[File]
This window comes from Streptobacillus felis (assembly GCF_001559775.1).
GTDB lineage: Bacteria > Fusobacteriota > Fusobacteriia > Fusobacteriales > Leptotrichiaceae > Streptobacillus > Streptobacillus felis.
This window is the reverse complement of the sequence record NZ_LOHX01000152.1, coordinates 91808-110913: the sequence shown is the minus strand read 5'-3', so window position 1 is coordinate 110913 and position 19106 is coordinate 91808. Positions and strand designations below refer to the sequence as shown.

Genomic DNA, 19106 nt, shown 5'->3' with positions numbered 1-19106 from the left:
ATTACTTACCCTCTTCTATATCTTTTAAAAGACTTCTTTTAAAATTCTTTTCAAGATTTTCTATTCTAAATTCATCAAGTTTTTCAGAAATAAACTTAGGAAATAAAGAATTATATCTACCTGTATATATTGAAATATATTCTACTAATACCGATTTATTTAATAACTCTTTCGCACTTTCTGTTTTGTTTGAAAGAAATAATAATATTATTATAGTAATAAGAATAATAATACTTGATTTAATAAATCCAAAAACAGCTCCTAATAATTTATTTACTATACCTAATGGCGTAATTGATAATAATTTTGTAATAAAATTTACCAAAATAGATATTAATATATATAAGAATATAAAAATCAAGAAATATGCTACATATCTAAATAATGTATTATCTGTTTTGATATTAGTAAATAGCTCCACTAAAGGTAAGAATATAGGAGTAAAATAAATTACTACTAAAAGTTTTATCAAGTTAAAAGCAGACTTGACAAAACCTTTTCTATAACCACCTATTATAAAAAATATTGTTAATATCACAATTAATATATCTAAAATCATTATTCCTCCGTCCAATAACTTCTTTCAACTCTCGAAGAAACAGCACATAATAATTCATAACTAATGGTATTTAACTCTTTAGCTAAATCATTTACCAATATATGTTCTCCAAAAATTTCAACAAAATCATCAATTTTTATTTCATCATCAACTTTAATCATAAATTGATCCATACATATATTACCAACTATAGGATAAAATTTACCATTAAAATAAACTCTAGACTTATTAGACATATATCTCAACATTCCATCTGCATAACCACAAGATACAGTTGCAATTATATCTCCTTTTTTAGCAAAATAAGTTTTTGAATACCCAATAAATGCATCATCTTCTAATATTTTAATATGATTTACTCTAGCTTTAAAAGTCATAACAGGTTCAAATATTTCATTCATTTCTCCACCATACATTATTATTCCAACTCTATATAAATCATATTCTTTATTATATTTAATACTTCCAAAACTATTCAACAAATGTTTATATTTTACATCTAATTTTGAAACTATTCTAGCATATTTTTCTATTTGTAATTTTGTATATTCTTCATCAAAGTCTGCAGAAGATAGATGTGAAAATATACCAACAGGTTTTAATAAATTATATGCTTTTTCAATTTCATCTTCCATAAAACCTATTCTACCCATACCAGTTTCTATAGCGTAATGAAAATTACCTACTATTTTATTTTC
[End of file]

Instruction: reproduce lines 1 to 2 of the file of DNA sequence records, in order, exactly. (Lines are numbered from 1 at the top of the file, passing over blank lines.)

This window comes from Streptobacillus felis (assembly GCF_001559775.1).
GTDB lineage: Bacteria > Fusobacteriota > Fusobacteriia > Fusobacteriales > Leptotrichiaceae > Streptobacillus > Streptobacillus felis.